DPP: How did you come up with the idea to do aerial photography using what, at first glance, appears to be a motorized lawn chair with a parachute?

Steinmetz: It was basically out of desperation. I had wanted to photograph the Sahara since I was a young man. I had dropped out of college for a while and hitchhiked across the Sahara. It occurred to me at that time, even without a lot of photographic experience, that the way to capture the beauty and the expanse of a place like the Sahara was from the air. Years later, I passed through there on a gig for National Geographic and met a pilot who had a motorized two-seat hang glider. He said we could transport it around the desert in the back of a pickup truck. He would pilot and I would take pictures. I proposed the story to the Geographic and they accepted it. I called up the guy and said, "I've got good news!" He responded that he had another job and couldn't do it. So, I had to find a solution. I had gotten National Geographic to buy into the concept of how important it was to see the desert from the air. I knew intuitively that you would be able to see these fantastic patterns—the shapes of the dunes and the rocks and the camel tracks.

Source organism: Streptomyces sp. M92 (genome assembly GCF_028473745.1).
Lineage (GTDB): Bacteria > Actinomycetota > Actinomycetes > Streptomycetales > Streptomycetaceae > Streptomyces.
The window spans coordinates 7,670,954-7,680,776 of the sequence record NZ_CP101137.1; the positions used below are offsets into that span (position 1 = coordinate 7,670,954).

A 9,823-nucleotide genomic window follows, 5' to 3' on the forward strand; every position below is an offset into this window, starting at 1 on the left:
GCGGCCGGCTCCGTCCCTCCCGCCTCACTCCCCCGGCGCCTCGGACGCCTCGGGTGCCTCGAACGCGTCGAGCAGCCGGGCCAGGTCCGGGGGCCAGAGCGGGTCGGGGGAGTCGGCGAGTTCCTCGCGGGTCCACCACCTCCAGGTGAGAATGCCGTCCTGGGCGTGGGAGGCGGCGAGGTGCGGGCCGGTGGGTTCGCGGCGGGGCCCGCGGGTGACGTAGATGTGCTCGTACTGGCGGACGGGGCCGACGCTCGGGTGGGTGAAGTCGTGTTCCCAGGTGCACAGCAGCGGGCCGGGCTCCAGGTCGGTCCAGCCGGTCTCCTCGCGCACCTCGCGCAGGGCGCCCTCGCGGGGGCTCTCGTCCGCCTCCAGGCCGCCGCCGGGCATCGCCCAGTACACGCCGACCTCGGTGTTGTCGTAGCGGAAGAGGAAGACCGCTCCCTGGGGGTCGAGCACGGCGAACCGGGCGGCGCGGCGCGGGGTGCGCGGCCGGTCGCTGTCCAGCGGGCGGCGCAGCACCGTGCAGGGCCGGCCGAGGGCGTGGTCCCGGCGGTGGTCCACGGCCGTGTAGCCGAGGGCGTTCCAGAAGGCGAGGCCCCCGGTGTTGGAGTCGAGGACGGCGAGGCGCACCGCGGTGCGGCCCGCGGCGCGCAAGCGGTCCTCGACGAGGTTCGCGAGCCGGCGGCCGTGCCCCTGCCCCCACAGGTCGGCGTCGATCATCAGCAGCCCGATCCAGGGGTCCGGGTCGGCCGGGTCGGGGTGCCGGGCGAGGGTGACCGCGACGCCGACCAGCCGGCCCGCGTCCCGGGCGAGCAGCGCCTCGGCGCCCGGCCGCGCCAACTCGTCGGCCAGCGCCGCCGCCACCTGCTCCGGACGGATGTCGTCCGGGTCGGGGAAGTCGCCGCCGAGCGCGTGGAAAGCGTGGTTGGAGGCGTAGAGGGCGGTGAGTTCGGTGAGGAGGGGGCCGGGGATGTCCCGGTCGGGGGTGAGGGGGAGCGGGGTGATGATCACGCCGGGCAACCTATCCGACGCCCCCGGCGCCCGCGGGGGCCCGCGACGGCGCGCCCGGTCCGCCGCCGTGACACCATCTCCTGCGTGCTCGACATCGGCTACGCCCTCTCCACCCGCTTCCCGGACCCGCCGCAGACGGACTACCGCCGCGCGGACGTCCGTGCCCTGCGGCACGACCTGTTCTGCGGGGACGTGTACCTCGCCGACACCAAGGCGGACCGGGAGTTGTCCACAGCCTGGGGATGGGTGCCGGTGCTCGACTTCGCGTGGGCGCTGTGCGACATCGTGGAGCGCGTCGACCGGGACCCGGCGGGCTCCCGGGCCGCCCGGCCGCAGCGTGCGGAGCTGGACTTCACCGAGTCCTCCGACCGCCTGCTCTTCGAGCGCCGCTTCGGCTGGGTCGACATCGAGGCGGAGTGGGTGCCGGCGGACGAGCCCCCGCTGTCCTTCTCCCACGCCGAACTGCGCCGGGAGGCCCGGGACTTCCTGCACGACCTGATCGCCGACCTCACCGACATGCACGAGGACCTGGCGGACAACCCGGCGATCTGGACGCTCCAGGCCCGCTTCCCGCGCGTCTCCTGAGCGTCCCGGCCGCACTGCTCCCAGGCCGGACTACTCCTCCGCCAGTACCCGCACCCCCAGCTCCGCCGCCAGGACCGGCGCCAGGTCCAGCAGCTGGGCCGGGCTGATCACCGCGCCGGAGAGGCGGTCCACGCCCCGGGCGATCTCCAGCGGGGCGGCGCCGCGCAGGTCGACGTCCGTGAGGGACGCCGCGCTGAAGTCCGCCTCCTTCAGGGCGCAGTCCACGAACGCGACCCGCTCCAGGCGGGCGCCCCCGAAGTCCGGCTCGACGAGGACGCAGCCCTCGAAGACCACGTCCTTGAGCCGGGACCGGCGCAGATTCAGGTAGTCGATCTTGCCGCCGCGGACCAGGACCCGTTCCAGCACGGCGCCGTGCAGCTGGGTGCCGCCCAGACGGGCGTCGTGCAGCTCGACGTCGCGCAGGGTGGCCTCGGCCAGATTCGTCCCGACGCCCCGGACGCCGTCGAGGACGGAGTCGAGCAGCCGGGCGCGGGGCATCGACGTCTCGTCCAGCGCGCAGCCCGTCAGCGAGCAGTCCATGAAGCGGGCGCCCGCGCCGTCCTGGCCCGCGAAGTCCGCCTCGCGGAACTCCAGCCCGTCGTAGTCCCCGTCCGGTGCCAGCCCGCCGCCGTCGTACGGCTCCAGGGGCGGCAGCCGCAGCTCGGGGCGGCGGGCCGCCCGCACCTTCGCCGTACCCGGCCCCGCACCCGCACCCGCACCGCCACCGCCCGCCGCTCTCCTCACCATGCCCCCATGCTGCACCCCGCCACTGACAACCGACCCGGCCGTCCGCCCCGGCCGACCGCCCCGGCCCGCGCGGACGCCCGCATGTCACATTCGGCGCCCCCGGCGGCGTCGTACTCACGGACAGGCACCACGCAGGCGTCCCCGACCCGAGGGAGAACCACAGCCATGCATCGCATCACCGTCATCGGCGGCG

DPP: Couldn't you use a traditional airplane to get your aerial shots?

Steinmetz: My proposal was to work in Niger and Chad, and there really aren't any aircraft that you could hire there for this sort of thing. In these remote areas, there aren't any airfields. Even if there were, Cessnas are good for high-altitude pictures, but when you get down low and you're going by at the minimum speed, everything is still going by too fast. The slow Cessnas have a fixed landing gear and a wing strut that you have to shoot around. Basically, you can't shoot with anything wider than a 24mm on a 35mm full-frame camera, and you only have one angle of view. I fly at one speed only, and that's 28 miles an hour. I have an unrestricted 180-degree view. I love using wide angles when I'm flying because over deserts you get a great sense of the expanse with them. We go around by truck. If we come across a camel caravan, we can follow them, camp, then take off just before sunrise and I'll get them on the move in the morning. With most aerial photography, you only see the patterns of things. From my aircraft, I can see what the people are doing. There's a little more humanity or life in these more intimate photos. While I can usually gain as much as 6,000 feet on a flight, I find it most effective at 100 to 500 feet above ground. This gives me a more intimate view of the landscape, and as I'm piloting it myself, I can search out the precise point in the sky to visualize a picture.